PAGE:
The Federal Bureau of Investigation (FBI) says the Conti ransomware gang has attempted to breach the networks of over a dozen U.S. healthcare and first responder organizations.

The info was shared via a TLP:WHITE flash alert issued Thursday to help system admins and security professionals defend their orgs’ networks against future Conti attacks.

At least 16 organizations targeted

“The FBI identified at least 16 Conti ransomware attacks targeting U.S. healthcare and first responder networks, including law enforcement agencies, emergency medical services, 9-1-1 dispatch centers, and municipalities within the last year,” the FBI Cyber Division said.

“These healthcare and first responder networks are among the more than 400 organizations worldwide victimized by Conti, over 290 of which are located in the U.S.”

According to the FBI, Conti ransom demands are custom-tailored to each victim, with recent ones being as high as $25 million.

Additionally, if the ransom is not paid within eight days, Conti ransomware operators would also contact their victims using Voice Over Internet Protocol (VOIP) services (a tactic also used by Doppelpaymer and other groups) or encrypted email services.

Victims are urged to share information on Conti ransomware attacks that hit their networks to help the FBI prevent future attacks and identify the gang members’ identities.

Cyber attacks targeting networks used by emergency services personnel can delay access to real-time digital information, increasing safety risks to first responders and could endanger the public who rely on calls for service to not be delayed. [..] Targeting healthcare networks can delay access to vital information, potentially affecting care and treatment of patients including cancellation of procedures, rerouting to unaffected facilities, and compromise of Protected Health Information. — FBI Cyber Division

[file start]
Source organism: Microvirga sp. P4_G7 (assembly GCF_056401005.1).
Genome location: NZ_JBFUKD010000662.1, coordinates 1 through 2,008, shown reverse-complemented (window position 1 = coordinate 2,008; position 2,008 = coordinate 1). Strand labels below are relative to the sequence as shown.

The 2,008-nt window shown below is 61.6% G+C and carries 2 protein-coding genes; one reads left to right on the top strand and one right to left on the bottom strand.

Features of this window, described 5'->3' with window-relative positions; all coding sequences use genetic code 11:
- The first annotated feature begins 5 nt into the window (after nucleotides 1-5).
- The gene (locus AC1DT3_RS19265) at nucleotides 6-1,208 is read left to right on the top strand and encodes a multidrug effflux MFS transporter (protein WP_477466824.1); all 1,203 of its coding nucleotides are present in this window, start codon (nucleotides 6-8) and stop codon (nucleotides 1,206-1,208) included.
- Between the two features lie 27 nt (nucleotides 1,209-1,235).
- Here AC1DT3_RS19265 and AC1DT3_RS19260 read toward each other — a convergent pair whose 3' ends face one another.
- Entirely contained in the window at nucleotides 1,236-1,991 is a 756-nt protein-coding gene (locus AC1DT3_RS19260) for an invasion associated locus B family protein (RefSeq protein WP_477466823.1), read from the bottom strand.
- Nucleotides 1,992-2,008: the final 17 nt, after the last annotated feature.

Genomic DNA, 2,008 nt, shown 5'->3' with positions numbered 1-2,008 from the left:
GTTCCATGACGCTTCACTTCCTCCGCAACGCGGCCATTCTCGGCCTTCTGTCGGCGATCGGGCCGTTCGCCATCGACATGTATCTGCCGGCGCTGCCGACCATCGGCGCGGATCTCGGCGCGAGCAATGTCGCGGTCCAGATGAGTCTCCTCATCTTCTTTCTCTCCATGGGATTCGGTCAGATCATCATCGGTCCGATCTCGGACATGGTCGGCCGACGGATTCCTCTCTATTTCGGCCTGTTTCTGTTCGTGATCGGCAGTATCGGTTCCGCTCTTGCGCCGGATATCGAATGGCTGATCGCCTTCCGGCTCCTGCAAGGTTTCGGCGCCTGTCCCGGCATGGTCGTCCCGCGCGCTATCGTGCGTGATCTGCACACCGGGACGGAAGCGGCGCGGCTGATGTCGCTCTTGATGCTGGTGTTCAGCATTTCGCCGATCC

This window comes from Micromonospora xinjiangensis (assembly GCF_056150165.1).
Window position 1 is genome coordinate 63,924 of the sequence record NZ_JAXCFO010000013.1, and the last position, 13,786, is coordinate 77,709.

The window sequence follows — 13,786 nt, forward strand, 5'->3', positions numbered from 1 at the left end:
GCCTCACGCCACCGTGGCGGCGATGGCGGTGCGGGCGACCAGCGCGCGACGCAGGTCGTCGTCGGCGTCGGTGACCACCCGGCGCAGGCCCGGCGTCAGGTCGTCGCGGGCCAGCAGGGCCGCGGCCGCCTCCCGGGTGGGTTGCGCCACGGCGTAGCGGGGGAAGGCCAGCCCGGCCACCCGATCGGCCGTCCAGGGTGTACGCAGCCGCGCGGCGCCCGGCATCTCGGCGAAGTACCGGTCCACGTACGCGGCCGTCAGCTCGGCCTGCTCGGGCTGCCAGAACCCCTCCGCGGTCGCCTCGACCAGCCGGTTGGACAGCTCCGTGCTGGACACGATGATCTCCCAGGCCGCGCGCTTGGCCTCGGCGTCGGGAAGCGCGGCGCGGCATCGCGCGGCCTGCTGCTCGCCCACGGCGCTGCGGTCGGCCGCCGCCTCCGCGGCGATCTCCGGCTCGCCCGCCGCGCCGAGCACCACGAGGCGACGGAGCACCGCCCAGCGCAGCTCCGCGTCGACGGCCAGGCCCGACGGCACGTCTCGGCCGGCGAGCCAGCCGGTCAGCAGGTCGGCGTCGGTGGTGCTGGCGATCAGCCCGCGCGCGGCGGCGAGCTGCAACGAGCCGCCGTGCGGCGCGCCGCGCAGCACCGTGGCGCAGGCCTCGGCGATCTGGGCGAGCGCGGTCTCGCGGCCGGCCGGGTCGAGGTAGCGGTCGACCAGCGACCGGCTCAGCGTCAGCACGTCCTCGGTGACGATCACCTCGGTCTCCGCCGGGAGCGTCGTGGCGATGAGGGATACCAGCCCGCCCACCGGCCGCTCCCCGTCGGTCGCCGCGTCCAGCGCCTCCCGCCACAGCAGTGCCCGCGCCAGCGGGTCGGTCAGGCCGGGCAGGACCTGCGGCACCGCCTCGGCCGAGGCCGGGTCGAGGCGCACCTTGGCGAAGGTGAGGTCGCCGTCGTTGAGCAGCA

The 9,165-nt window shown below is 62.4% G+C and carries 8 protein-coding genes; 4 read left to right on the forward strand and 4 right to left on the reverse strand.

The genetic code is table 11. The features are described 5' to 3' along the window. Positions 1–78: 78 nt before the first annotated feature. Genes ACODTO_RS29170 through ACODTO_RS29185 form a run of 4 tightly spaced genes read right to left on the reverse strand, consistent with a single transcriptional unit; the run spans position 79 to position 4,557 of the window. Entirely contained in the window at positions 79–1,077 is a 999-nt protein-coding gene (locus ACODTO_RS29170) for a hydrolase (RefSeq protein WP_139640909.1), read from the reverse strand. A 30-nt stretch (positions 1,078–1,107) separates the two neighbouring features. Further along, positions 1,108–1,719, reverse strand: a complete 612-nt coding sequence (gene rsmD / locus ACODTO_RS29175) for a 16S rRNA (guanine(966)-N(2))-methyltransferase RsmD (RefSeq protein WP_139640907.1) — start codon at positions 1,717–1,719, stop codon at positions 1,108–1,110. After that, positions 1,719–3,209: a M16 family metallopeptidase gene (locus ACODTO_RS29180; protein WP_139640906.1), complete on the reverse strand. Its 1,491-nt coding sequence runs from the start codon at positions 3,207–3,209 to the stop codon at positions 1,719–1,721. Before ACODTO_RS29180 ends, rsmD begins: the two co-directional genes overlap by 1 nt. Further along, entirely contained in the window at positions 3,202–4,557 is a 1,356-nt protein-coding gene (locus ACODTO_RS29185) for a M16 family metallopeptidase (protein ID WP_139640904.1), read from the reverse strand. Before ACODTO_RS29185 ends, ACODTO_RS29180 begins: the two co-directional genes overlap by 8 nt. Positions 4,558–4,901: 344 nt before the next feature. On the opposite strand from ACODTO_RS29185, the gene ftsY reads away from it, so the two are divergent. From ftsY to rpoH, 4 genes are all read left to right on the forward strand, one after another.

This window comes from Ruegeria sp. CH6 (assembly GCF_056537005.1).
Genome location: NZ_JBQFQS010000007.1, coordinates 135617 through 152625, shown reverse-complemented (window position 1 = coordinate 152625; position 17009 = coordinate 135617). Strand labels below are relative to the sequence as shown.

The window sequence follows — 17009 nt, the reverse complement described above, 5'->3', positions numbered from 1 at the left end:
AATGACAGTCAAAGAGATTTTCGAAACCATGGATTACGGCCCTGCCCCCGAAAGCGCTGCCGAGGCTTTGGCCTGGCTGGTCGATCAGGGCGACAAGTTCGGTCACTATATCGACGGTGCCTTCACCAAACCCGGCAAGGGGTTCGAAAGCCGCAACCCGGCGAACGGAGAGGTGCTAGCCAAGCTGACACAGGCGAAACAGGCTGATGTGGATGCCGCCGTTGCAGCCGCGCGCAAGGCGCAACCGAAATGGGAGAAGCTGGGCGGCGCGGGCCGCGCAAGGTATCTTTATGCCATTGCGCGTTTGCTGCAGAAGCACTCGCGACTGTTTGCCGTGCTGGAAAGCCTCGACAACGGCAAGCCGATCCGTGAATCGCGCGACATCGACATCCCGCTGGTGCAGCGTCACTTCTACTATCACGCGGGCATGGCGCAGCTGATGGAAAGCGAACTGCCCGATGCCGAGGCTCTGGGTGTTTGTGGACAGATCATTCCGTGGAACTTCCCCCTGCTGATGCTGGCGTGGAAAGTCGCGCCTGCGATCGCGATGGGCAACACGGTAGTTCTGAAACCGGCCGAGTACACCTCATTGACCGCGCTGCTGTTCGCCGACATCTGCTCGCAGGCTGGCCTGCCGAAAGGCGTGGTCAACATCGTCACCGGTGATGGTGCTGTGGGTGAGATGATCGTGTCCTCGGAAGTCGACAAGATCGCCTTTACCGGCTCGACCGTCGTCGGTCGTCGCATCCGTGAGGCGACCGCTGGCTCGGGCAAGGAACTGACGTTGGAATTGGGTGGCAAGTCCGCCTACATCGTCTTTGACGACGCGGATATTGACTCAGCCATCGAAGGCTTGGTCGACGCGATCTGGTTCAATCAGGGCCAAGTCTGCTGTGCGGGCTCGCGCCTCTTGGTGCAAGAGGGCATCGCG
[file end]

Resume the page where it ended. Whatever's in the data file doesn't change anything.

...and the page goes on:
The Conti ransomware gang

Conti ransomware is a private Ransomware-as-a-Service (RaaS) operation believed to be controlled by a Russian-based cybercrime group known as Wizard Spider.

Conti shares some of its code with the notorious Ryuk Ransomware, whose TrickBot distribution channels they started using after Ryuk activity decreased around July 2020.

This ransomware gang has recently breached the networks of Ireland’s Health Service Executive (HSE) and Department of Health (DoH), asking the former to pay a $20 million ransom after successfully encrypting its systems.

Even though the DoH was able to block Conti from encrypting its systems, the HSE was not as lucky and was had to shut down all I.T. systems to prevent the ransomware from spreading through its network.

Following the attack on Ireland’s public healthcare system, the Conti gang released a free decryptor for the HSE but warned that the 700 GB of data stolen from their network will still be released or sold.

The U.S. government previously warned the healthcare industry of ransomware targeting hospitals and healthcare providers in October 2020, after Ryuk operators took down the computer and phone systems of Fortune 500 hospital and healthcare services provider Universal Health Services (UHS).